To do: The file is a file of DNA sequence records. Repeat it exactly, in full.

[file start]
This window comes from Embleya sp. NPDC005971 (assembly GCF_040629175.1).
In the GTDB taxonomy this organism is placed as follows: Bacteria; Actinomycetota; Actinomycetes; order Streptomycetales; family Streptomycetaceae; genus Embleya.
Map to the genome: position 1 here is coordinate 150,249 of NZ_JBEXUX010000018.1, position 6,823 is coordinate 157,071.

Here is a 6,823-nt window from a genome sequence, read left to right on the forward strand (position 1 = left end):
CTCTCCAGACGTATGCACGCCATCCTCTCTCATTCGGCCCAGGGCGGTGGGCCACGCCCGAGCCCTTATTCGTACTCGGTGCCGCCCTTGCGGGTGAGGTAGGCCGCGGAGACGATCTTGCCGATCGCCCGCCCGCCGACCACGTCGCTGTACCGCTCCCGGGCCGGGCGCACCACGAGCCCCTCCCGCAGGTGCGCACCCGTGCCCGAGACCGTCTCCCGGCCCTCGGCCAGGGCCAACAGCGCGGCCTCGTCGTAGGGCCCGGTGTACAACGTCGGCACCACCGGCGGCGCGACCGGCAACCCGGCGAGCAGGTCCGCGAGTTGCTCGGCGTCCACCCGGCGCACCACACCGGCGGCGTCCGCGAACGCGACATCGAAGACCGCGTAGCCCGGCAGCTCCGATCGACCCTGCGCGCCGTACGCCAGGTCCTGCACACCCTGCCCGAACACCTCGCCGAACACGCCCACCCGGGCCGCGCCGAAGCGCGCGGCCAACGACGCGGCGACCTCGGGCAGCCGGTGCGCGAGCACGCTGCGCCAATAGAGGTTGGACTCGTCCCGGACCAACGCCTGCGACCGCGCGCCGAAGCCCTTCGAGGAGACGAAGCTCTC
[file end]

This window comes from Embleya sp. NPDC005971 (assembly GCF_040629175.1).
In the GTDB taxonomy this organism is placed as follows: Bacteria; Actinomycetota; Actinomycetes; order Streptomycetales; family Streptomycetaceae; genus Embleya.
Map to the genome: position 1 here is coordinate 150,249 of NZ_JBEXUX010000018.1, position 6,823 is coordinate 157,071.

Here is a 6,823-nt window from a genome sequence, read left to right on the forward strand (position 1 = left end):
CTCTCCAGACGTATGCACGCCATCCTCTCTCATTCGGCCCAGGGCGGTGGGCCACGCCCGAGCCCTTATTCGTACTCGGTGCCGCCCTTGCGGGTGAGGTAGGCCGCGGAGACGATCTTGCCGATCGCCCGCCCGCCGACCACGTCGCTGTACCGCTCCCGGGCCGGGCGCACCACGAGCCCCTCCCGCAGGTGCGCACCCGTGCCCGAGACCGTCTCCCGGCCCTCGGCCAGGGCCAACAGCGCGGCCTCGTCGTAGGGCCCGGTGTACAACGTCGGCACCACCGGCGGCGCGACCGGCAACCCGGCGAGCAGGTCCGCGAGTTGCTCGGCGTCCACCCGGCGCACCACACCGGCGGCGTCCGCGAACGCGACATCGAAGACCGCGTAGCCCGGCAGCTCCGATCGACCCTGCGCGCCGTACGCCAGGTCCTGCACACCCTGCCCGAACACCTCGCCGAACACGCCCACCCGGGCCGCGCCGAAGCGCGCGGCCAACGACGCGGCGACCTCGGGCAGCCGGTGCGCGAGCACGCTGCGCCAATAGAGGTTGGACTCGTCCCGGACCAACGCCTGCGACCGCGCGCCGAAGCCCTTCGAGGAGACGAAGCTCTC